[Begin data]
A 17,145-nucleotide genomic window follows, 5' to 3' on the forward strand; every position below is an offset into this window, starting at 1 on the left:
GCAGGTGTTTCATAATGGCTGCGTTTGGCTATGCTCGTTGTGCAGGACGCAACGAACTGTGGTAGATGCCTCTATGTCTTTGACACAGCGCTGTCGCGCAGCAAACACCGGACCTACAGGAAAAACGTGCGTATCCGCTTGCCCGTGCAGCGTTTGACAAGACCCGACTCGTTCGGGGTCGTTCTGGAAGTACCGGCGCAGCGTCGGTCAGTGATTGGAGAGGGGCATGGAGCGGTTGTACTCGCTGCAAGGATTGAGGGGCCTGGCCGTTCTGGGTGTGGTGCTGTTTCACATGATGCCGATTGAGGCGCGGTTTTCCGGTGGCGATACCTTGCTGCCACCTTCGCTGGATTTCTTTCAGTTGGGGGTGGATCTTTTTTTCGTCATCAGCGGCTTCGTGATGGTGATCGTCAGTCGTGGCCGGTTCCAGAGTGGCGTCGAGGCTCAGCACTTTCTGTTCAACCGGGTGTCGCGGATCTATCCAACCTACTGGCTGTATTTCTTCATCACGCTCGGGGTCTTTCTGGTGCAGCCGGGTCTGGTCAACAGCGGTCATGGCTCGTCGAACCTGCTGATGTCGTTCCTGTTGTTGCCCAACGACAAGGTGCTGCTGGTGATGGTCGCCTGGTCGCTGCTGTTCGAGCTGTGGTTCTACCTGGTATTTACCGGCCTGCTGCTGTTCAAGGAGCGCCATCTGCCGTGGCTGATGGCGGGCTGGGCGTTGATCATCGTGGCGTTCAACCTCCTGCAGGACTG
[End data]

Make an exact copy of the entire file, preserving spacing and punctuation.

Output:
A 17,145-nucleotide genomic window follows, 5' to 3' on the forward strand; every position below is an offset into this window, starting at 1 on the left:
GCAGGTGTTTCATAATGGCTGCGTTTGGCTATGCTCGTTGTGCAGGACGCAACGAACTGTGGTAGATGCCTCTATGTCTTTGACACAGCGCTGTCGCGCAGCAAACACCGGACCTACAGGAAAAACGTGCGTATCCGCTTGCCCGTGCAGCGTTTGACAAGACCCGACTCGTTCGGGGTCGTTCTGGAAGTACCGGCGCAGCGTCGGTCAGTGATTGGAGAGGGGCATGGAGCGGTTGTACTCGCTGCAAGGATTGAGGGGCCTGGCCGTTCTGGGTGTGGTGCTGTTTCACATGATGCCGATTGAGGCGCGGTTTTCCGGTGGCGATACCTTGCTGCCACCTTCGCTGGATTTCTTTCAGTTGGGGGTGGATCTTTTTTTCGTCATCAGCGGCTTCGTGATGGTGATCGTCAGTCGTGGCCGGTTCCAGAGTGGCGTCGAGGCTCAGCACTTTCTGTTCAACCGGGTGTCGCGGATCTATCCAACCTACTGGCTGTATTTCTTCATCACGCTCGGGGTCTTTCTGGTGCAGCCGGGTCTGGTCAACAGCGGTCATGGCTCGTCGAACCTGCTGATGTCGTTCCTGTTGTTGCCCAACGACAAGGTGCTGCTGGTGATGGTCGCCTGGTCGCTGCTGTTCGAGCTGTGGTTCTACCTGGTATTTACCGGCCTGCTGCTGTTCAAGGAGCGCCATCTGCCGTGGCTGATGGCGGGCTGGGCGTTGATCATCGTGGCGTTCAACCTCCTGCAGGACTG